For the first five minutes, Villa looked by far the better team. If I remember the sequence right, Weimann got off one decent shot and one great shot that, sadly, hit the post. I feel terrible for the guy: he runs like a greyhound and works like a . . . well, another kind of dog, and he just deserves more success. Later in the game, when he skied one over the bar, I could sense his growing desperation.

Libor Kozak finds the back of the net
Libor Kozak finds the back of the net

Anyway, in the sixth minute, when Ciaran Clark handled the ball to give away a penalty, I thought, right, here we go again. Dreamtime is over. Back to searching for an equalizer.

And then . . Brad Guzan showed us why he is The Man. I also feel sorry for him, to be on this kind of form in the Tim Howard era. Any other time in history and he’s the starting goalkeeper for the U.S.A.

So the penalty save brought fresh hope, and then Benteke came off injured. Mentally, some Villans are already running scenarios well into the future—well, if he’s out for two or three months, then he won’t leave in the January transfer window, which means we’ve at least still got him this spring, and if he’s out until spring, then do we have him next year?—when Libor Kozak comes on, shoots, is denied, and then is given a second chance by Gabby that he can’t miss.

Libor! Libor! I’m sorry, but it’s a bit too close to Latka, or Balki, or even Borat, though the fact that it has only two syllables does make it easier to chant (poor Ricky van Wolfswinkel).

Anyway, from anticipation to despair to elation to despair to guarded optimism—rapid-fire sequence of emotional zigzags that pretty much sums up what it’s like to follow Villa. And surely this Libor fellow is a fluke? I kept worrying about Benteke on the bench. How could he be smiling? Maybe the smile is a good sign, as is the fact that he clearly didn’t want to leave the field in the first place.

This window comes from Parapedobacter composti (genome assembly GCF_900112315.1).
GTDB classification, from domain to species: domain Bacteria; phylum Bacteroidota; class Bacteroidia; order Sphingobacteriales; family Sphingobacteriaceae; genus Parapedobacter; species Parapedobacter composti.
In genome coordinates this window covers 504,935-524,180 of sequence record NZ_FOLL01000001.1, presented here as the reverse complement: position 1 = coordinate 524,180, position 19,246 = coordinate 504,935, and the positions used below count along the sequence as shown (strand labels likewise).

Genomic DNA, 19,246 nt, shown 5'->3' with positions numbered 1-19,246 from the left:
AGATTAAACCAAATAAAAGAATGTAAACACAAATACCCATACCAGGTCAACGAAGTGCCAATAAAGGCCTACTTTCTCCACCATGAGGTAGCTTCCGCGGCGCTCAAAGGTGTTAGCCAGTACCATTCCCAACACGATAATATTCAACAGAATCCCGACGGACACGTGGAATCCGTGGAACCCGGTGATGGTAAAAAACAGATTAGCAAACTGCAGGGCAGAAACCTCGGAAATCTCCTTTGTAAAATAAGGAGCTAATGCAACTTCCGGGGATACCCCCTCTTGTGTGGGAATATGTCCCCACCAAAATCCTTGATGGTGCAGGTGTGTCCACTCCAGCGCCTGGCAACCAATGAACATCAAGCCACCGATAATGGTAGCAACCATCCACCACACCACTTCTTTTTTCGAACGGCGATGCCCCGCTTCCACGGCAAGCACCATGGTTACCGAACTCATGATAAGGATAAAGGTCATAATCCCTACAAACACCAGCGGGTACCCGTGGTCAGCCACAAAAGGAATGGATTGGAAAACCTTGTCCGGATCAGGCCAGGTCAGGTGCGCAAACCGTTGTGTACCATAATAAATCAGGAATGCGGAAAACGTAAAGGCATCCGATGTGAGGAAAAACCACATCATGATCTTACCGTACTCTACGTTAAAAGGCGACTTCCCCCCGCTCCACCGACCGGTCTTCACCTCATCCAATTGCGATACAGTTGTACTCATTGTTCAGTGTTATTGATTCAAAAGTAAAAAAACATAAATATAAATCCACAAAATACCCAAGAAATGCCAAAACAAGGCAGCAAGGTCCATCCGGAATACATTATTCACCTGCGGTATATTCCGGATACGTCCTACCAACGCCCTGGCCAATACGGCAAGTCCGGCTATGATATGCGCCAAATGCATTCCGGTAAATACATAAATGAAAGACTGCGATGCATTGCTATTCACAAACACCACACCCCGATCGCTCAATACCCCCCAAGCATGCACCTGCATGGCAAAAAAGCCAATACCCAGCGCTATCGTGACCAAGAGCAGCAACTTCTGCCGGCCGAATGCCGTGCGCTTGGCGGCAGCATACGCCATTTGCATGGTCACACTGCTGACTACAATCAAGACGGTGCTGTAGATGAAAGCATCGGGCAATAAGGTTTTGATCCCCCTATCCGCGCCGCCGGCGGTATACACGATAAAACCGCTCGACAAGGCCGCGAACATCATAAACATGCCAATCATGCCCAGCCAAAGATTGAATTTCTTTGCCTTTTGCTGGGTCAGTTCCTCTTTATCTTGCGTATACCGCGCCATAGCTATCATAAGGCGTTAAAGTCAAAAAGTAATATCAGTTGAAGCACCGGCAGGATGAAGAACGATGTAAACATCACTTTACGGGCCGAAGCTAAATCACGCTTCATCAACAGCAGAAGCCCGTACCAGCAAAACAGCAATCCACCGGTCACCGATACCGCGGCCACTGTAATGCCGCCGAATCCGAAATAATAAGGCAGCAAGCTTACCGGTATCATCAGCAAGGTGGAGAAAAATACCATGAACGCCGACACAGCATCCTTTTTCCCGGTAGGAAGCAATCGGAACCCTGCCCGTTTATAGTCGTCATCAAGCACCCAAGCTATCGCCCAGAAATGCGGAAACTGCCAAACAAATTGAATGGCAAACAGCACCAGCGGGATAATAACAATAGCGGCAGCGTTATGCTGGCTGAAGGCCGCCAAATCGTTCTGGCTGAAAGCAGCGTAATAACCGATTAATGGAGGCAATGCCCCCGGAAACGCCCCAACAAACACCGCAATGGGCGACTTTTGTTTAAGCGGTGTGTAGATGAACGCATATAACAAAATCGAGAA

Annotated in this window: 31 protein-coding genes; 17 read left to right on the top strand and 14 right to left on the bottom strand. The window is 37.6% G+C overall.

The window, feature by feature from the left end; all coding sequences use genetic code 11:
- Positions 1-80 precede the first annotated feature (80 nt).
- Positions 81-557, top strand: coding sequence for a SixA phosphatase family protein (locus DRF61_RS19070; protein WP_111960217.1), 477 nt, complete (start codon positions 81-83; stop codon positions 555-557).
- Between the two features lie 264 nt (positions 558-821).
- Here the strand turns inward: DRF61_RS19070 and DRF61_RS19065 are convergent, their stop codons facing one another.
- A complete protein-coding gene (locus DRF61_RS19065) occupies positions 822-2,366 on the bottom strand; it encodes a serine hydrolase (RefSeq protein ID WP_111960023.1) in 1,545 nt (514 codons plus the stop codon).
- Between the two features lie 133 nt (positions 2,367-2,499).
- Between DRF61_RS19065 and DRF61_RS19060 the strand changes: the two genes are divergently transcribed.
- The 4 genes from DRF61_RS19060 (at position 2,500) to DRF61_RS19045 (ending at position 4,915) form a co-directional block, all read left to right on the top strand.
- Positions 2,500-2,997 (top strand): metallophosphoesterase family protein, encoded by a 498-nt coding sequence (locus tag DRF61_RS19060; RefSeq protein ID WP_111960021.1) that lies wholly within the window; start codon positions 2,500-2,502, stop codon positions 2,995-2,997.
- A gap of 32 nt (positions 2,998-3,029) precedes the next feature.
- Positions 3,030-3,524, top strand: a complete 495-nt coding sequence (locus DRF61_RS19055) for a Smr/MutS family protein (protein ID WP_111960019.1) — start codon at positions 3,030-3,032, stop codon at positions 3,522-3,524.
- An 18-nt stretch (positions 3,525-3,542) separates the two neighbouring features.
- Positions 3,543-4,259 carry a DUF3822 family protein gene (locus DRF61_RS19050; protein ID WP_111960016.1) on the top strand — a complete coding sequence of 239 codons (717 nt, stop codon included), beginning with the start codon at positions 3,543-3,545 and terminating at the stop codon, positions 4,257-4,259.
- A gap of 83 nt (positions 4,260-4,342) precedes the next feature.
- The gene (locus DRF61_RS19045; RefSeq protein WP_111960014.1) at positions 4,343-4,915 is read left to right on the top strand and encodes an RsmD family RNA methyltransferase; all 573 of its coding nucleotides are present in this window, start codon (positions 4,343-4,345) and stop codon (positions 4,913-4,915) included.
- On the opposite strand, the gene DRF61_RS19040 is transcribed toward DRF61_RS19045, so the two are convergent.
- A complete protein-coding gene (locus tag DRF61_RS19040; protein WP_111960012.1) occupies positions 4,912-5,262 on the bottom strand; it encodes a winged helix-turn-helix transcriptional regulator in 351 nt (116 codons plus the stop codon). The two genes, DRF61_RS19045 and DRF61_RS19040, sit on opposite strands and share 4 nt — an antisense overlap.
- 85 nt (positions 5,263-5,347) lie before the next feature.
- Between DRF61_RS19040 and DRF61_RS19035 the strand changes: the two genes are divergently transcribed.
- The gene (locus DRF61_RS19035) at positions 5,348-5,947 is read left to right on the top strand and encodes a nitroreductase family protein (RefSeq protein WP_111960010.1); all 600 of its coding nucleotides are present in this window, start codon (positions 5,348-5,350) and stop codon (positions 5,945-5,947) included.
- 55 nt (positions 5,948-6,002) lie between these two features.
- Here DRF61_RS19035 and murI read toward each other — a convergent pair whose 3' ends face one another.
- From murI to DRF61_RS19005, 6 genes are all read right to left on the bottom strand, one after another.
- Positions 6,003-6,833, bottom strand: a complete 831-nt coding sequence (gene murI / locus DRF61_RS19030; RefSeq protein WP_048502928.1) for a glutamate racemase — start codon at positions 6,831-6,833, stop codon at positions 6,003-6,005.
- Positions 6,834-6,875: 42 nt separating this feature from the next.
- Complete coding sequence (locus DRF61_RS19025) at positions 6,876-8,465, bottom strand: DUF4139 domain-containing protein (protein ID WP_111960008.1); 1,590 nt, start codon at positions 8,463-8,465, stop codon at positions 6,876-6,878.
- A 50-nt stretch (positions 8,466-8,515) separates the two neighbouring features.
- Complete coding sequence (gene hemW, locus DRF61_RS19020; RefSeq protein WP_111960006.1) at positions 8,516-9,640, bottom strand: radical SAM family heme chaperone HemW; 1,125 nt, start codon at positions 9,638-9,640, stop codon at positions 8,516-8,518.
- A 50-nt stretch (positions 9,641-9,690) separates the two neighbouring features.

This was the first game since the win over Arsenal that I was able to watch as it happened. Imminent AYSO coaching duties meant that I didn’t have time to get down to the pub and back (and it’s probably not advisable to coach U8s and U10s with beer on my breath), but I wanted that feeling of watching the game with others. And so I opened up my laptop and logged in to Twitter and set Tweetdeck to #AVFC.

The experience was interesting—it’s fun to see the screen light up after saved penalties, injuries, goals, etc.—but distracting, too. I found myself watching the game itself with only half my attention. And, true to the curse of social media, instead of just marveling at whatever dramatic thing I’d just seen, I found myself struggling to say something witty and succinct. The Age of Social Media is the Age of Narcissism: could that yellow card have actually happened if I didn’t find something funny to say about it?

Anyway, I did enjoy seeing clever things from other Tweeps, and appreciated finding some facts and photos along the way. But back to the game. Villa continued to look good on the counter, and there were moments where I felt that old optimism, that old sense that we’re going to run off two or three quick goals and put the game out of reach. And surely we need to, because our defense looks shocking. We’re cursed on the back line, aren’t we? Okore looked as though he would become an important bulwark on a solidifying defense; now, with Vlaar and Clark in center, and a possibly out-of-position Bacuna at right, and Luna at left, we look as though we’re standing on sand that is crumbling away at our feet.

Luna in particular looked shockingly vaporous. Maybe the Arsenal game was a fluke, but I thought then that he looked like a great addition: a fast, athletic back, alert to offensive opportunities, willing to race tirelessly up and down the wing. But how can he play better against Arsenal, Liverpool, and Chelsea than against Norwich? I’m not writing him off yet, but he needs to show more consistency.

And, speaking of bad days at the office: Aleksandar Tonev. After his first long but errant shot, I thought: glad the boy’s got confidence. After the second: maybe a bit too much confidence, but hey, why not? After the half-dozenth long and off-target shot I wanted shake him silly. I’m sure he just wants to impress, and I know Lambert will have a word, but it’s not the debut I would expect from a professional player. Judging from the comments on Twitter, it’s either time to loan Tonev to a team in the second division or cut off both his feet before ceremonially burning him at the stake. He needs time but, of course, we don’t have a large margin for error.